Mars 360 - Read more >
Mon, 09 Dec 2013 09:50:00 +0100
Space science image of the week: see the martian north pole from all angles in this new movie from ESA’s Mars Express
Hubble Traces Subtle Signals of Water on Hazy Worlds
Tue, 03 Dec 2013 12:30:00 -0500
Astronomers continue to tally up how many planets are orbiting other stars. But
finding out what their atmospheres are made of is another story. Two teams of
scientists using the Hubble Space Telescope have found faint signatures of
water in the atmospheres of five distant exoplanets. The planets are not the size
of Earth, but rather massive worlds known as hot Jupiters because they orbit so
close to their stars. Hubble's instruments can deduce the types of gases in the
atmospheres of these monsters by determining which colors of a star's light are
transmitted and which are partially absorbed as the planet passes in front of its
star. The observations demonstrate Hubble's continuing exemplary performance
in exoplanet research.
Infant Galaxies Merging Near 'Cosmic Dawn'
Thu, 21 Nov 2013 10:00:00 -0500
Astronomers using the combined power of NASA's Hubble Space Telescope
and the Atacama Large Millimeter/submillimeter Array (ALMA) telescope have discovered a far-flung trio of primitive galaxies nestled
inside an enormous blob of primordial gas. The rare triple system
existed when the universe was only 800 million years old. The trio may
eventually merge into a single massive galaxy, researchers predict.
The researchers state that the system provides key insights into the
earliest stages of galaxy formation.
Dr. Jason Kalirai Honored as 2013 Outstanding Young Scientist
Tue, 19 Nov 2013 13:00:00 -0500
Dr. Jason Kalirai, James Webb Space Telescope Project Scientist at the Space
Telescope Science Institute and associate researcher at the Center for
Astrophysical Sciences at the Johns Hopkins University in Baltimore, Md., will be
presented the 2013 Annual Outstanding Young Scientist (OYS) award by the
Maryland Academy of Sciences and the Maryland Science Center on Nov. 20.
Hubble Reveals First Scrapbook Pictures of Milky Way's Formative Years
Thu, 14 Nov 2013 11:00:00 -0500
According to new Hubble Space Telescope observations of our Milky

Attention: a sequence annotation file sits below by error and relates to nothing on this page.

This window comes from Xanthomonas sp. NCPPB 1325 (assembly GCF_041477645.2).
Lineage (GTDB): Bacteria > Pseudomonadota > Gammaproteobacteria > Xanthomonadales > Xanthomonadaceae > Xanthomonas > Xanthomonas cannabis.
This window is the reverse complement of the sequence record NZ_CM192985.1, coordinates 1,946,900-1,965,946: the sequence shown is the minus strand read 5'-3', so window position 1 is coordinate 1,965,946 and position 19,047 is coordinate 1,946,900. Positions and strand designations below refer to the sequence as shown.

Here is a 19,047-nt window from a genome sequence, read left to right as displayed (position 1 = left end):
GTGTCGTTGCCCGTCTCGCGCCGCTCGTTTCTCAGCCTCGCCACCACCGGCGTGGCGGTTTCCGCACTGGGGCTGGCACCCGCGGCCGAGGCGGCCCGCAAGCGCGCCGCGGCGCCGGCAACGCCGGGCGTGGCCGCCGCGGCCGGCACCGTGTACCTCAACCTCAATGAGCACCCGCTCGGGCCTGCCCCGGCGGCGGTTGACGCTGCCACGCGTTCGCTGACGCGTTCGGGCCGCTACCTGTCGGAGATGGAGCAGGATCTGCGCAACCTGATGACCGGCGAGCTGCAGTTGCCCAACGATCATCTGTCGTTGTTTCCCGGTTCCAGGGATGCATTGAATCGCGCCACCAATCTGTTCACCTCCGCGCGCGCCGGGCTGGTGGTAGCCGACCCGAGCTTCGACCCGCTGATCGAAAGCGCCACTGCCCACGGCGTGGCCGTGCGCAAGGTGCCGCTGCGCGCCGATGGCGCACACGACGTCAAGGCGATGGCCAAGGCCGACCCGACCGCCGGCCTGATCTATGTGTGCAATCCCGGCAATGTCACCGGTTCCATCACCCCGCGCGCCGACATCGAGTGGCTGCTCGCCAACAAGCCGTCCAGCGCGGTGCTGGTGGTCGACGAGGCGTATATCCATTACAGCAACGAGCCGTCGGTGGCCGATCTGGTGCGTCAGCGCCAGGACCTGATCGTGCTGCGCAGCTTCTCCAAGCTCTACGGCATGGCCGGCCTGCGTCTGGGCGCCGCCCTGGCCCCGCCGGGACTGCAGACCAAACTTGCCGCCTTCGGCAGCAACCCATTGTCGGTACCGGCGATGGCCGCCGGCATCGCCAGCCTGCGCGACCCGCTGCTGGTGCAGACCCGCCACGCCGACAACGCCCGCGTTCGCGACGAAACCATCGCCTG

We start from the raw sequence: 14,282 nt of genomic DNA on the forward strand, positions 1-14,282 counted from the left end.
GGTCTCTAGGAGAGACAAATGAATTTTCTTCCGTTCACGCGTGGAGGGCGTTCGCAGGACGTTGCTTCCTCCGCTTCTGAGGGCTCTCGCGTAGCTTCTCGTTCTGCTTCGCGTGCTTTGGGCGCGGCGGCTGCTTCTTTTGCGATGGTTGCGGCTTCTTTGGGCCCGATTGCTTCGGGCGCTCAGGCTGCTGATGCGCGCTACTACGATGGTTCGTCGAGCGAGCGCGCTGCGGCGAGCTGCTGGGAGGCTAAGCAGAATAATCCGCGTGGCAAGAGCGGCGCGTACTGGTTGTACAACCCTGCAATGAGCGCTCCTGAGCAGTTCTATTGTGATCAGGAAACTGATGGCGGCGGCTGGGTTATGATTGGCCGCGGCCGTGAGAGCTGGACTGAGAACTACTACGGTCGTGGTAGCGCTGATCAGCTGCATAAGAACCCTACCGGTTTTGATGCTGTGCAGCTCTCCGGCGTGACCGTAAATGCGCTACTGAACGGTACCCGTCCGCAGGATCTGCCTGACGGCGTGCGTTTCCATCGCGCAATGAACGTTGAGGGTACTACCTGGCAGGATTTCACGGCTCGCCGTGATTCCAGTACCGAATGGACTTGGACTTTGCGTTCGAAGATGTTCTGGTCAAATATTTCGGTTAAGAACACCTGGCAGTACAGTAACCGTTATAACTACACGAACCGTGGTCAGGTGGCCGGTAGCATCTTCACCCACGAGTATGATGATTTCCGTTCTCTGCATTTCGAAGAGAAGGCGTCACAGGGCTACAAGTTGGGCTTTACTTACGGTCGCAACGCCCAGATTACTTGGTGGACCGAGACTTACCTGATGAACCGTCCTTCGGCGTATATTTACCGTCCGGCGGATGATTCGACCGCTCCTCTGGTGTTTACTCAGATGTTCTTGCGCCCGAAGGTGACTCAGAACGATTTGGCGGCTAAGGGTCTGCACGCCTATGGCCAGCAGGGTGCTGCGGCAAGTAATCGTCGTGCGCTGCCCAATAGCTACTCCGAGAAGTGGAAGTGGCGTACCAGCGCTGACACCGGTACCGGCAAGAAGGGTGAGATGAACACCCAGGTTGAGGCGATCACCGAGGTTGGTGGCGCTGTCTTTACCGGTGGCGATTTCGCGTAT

Way's siblings, which existed long ago, the night sky must have looked
much emptier in the distant past, when our galaxy was still under
construction. The vast majority of our Milky Way's stars had not yet been
born. Yet the heavens were ablaze with a firestorm of new star formation.
Black hole boasts heavyweight jets - Read more >
Wed, 13 Nov 2013 19:00:00 +0100
Astronomers studying a black hole in our Galaxy with ESA’s XMM-Newton observatory have made a surprising discovery about the cocktail of particles that are ejected from its surroundings.
ExoMars lander module named Schiaparelli - Read more >
Fri, 08 Nov 2013 12:30:00 +0100
The entry, descent and landing demonstrator module that will fly on the 2016 ExoMars mission has been named ‘Schiaparelli’ in honour of the Italian astronomer Giovanni Schiaparelli, who famously mapped the Red Planet’s surface features in the 19th century.
NASA's Hubble Sees Asteroid Spout Six Comet-like Tails
Thu, 07 Nov 2013 11:00:00 -0500
It's not often that astronomers stumble across a celestial interloper that they can
only describe as "weird and freakish." Hubble researchers say they were "literally
dumbfounded" when they took a close-up look at an object that lives in the
asteroid belt but superficially looks like a comet. It has no less than six dust tails
that seem to be forming sequentially. The entire structure rotates like a bicycle
wheel with spokes on one side.
Hubble's New Shot of Proxima Centauri, Our Nearest Neighbor
Fri, 01 Nov 2013 11:30:00 -0400
Proxima Centauri lies in the constellation of Centaurus (the Centaur), just over
four light-years from Earth. Although it looks bright through the eye of the Hubble Space Telescope, as
you might expect from the nearest star to the solar system, Proxima Centauri is
not visible to the naked eye. Its average luminosity is very low, and it is quite
small compared to other stars, at only about an eighth of the mass of the Sun.
These observations were taken using Hubble's Wide Field and Planetary
Camera 2 (WFPC2) in 1996. Proxima Centauri is actually part of a triple star
system its two companions, Alpha Centauri A and B, lie out of frame.